What does Trump really believe about gun rights?

As Donald Trump continues to demonstrate his predictable weakness as a presidential candidate, and as he becomes increasingly dogged by abysmal numbers in nationwide and swing state polls, he further confirmed his weaknesses and the claims of his critics yesterday with his remarks about Hillary Clinton, judicial appointments, and the power of the “Second Amendment people.”  Politico story here.  But in spite of all of the (legitimate) furor over these remarks, and others, Trump has actually received a pass from journalists and others on the substance of the Second Amendment.

People like me have tried to show that Trump is weak as a constitutionalist (which is to say, he is not one).  And yet the one provision of the Constitution that he mentions with some regularity is the Second Amendment.  Indeed, yesterday’s incident arose precisely in the context of Trump attempting to persuade the crowd that Clinton’s judicial appointments would be hostile to Second Amendment rights.  So the question necessarily arises: what are Trump’s views on the scope of those rights?  Just how strong of a defender of the Amendment is he?  What, if any, gun controls would he support?  Unfortunately, like all of his other views, it seems, his views on the Second Amendment are utterly incoherent – the stuff of sloganeering and bluster, but unaccompanied by much in the way of substance.  And yet no one seems interested in asking him precisely about his views, as a way of clarifying them, if nothing else.  If Second Amendment rights are as important as he seems to think, should we not have a better understanding of his views on this subject?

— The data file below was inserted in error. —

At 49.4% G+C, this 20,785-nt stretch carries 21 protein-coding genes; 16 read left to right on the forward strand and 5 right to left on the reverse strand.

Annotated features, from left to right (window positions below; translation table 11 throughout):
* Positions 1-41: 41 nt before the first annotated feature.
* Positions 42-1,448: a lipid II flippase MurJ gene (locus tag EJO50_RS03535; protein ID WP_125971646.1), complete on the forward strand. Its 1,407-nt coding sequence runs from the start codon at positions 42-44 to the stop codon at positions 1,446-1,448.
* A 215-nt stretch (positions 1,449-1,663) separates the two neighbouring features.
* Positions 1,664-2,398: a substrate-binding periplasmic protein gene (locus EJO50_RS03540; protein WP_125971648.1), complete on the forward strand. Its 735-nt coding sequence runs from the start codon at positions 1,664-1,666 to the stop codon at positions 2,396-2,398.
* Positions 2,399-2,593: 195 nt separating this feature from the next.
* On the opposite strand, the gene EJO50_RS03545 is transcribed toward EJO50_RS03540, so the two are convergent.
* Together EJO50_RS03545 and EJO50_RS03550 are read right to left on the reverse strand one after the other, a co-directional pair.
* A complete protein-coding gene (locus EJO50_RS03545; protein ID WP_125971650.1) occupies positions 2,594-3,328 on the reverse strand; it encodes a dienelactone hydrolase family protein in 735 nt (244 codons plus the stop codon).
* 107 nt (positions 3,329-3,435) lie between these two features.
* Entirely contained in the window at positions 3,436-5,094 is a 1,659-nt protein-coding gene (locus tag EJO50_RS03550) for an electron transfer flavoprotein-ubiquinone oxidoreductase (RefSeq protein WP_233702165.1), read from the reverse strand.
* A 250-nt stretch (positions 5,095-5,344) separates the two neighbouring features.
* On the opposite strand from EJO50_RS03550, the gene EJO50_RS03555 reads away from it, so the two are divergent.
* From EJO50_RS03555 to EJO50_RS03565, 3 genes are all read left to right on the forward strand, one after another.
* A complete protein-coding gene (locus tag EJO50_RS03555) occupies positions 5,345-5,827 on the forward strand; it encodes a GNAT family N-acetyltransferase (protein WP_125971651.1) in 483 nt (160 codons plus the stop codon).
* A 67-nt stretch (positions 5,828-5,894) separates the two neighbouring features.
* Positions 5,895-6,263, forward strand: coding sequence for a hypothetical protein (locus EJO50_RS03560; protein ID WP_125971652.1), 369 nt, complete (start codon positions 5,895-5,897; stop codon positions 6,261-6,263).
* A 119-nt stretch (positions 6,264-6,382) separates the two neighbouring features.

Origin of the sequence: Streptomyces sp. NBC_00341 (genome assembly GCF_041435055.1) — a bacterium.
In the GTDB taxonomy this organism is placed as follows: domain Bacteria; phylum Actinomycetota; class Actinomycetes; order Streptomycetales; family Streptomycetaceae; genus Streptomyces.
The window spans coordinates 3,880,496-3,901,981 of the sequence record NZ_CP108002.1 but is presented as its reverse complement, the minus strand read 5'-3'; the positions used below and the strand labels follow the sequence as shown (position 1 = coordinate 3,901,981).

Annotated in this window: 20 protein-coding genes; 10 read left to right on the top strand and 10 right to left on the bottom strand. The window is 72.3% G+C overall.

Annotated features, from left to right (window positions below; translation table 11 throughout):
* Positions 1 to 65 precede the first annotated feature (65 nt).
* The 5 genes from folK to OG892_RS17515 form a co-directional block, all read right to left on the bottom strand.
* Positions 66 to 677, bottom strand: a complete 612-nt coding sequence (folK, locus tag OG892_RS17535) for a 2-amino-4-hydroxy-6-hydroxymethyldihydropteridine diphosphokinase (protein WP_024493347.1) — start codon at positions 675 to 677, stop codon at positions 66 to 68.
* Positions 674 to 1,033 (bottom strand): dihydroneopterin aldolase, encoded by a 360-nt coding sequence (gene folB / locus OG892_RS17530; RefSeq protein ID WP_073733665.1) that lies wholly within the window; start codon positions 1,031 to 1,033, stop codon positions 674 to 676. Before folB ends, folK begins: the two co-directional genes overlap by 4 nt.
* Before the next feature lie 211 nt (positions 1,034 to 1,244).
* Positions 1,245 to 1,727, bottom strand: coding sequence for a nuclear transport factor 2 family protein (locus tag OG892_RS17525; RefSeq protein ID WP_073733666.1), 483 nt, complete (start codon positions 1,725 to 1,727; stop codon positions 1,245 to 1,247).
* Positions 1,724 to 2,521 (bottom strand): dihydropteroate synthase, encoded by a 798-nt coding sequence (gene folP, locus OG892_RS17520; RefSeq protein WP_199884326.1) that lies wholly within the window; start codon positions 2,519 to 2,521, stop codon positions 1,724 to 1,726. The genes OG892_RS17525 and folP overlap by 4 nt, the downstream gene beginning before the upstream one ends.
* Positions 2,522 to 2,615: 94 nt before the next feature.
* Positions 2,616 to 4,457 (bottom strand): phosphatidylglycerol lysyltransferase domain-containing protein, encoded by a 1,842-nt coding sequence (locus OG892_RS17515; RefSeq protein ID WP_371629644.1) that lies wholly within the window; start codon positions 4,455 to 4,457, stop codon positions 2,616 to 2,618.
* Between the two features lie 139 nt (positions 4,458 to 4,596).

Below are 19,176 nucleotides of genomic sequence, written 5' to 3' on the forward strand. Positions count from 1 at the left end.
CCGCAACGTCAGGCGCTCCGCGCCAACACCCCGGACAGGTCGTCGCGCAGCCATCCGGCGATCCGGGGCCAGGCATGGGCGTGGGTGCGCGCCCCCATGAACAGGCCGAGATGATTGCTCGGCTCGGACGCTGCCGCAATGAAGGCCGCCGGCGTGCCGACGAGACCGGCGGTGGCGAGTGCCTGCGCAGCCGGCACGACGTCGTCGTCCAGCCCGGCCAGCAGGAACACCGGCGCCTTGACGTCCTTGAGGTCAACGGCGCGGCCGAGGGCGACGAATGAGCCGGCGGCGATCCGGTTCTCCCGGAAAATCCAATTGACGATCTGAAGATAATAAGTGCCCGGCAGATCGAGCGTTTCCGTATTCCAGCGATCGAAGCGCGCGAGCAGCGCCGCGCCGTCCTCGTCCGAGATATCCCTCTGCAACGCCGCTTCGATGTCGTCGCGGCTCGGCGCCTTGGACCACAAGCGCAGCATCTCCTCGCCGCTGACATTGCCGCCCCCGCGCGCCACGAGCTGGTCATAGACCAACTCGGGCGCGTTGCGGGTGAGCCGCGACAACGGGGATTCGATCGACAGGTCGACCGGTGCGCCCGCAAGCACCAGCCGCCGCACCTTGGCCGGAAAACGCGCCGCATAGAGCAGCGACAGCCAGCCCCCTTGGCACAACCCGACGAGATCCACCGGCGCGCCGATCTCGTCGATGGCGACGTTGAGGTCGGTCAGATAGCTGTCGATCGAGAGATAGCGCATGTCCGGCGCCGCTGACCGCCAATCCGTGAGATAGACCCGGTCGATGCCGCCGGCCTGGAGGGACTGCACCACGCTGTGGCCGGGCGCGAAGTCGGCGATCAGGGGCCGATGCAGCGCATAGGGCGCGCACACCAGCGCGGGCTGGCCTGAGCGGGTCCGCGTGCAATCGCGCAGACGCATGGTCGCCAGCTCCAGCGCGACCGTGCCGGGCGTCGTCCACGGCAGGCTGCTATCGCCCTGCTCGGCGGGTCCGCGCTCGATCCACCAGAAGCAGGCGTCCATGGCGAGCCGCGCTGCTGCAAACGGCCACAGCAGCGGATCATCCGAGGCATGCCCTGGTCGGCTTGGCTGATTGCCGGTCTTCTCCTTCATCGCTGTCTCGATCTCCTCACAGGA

Because the Supreme Court held in Heller that the Second Amendment protects an individual right to keep and bear arms for purposes of defensive confrontation, only the Supreme Court could reverse that decision and interpret the Second Amendment in some more limited fashion (e.g., that it only protects rights to keep and bear arms when connected to militia service).  And in order to do that, a case would need to arise in which some gun restriction was challenged as violating the Second Amendment.  Now, there are plenty of those kinds of cases out there, though the current Supreme Court seems mostly uninterested in them.  But this raises the question: how would Trump himself – much less his appointees – view the constitutionality of the gun law that would be at issue in such a case?  In order to know that – and the answer to that question could well inform his choice of judges – we would need to know more about how broadly, or narrowly, he views the Second Amendment.  He has never told us, though he claims to be “strong” on the Second Amendment.  In other words, how different really are Trump’s views on gun rights from those of Clinton, and how different would their judicial appointees be on these questions?